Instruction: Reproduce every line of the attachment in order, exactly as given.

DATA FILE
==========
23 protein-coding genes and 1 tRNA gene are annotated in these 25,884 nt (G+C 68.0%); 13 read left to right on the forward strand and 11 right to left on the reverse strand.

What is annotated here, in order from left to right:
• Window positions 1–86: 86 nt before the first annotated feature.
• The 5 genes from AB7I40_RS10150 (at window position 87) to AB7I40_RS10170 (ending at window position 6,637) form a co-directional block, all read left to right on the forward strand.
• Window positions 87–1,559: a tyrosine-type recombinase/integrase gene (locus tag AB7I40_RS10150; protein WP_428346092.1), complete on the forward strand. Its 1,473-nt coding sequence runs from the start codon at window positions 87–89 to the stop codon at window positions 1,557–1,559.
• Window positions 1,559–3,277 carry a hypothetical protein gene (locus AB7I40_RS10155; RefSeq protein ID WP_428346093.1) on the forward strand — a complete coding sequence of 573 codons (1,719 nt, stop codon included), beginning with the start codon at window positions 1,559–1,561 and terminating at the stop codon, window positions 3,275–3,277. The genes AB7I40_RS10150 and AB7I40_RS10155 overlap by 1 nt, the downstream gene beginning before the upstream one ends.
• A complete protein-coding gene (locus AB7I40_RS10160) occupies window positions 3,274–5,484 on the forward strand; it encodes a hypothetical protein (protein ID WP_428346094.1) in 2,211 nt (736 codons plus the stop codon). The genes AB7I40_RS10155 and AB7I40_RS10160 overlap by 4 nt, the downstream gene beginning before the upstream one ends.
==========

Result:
23 protein-coding genes and 1 tRNA gene are annotated in these 25,884 nt (G+C 68.0%); 13 read left to right on the forward strand and 11 right to left on the reverse strand.

What is annotated here, in order from left to right:
• Window positions 1–86: 86 nt before the first annotated feature.
• The 5 genes from AB7I40_RS10150 (at window position 87) to AB7I40_RS10170 (ending at window position 6,637) form a co-directional block, all read left to right on the forward strand.
• Window positions 87–1,559: a tyrosine-type recombinase/integrase gene (locus tag AB7I40_RS10150; protein WP_428346092.1), complete on the forward strand. Its 1,473-nt coding sequence runs from the start codon at window positions 87–89 to the stop codon at window positions 1,557–1,559.
• Window positions 1,559–3,277 carry a hypothetical protein gene (locus AB7I40_RS10155; RefSeq protein ID WP_428346093.1) on the forward strand — a complete coding sequence of 573 codons (1,719 nt, stop codon included), beginning with the start codon at window positions 1,559–1,561 and terminating at the stop codon, window positions 3,275–3,277. The genes AB7I40_RS10150 and AB7I40_RS10155 overlap by 1 nt, the downstream gene beginning before the upstream one ends.
• A complete protein-coding gene (locus AB7I40_RS10160) occupies window positions 3,274–5,484 on the forward strand; it encodes a hypothetical protein (protein ID WP_428346094.1) in 2,211 nt (736 codons plus the stop codon). The genes AB7I40_RS10155 and AB7I40_RS10160 overlap by 4 nt, the downstream gene beginning before the upstream one ends.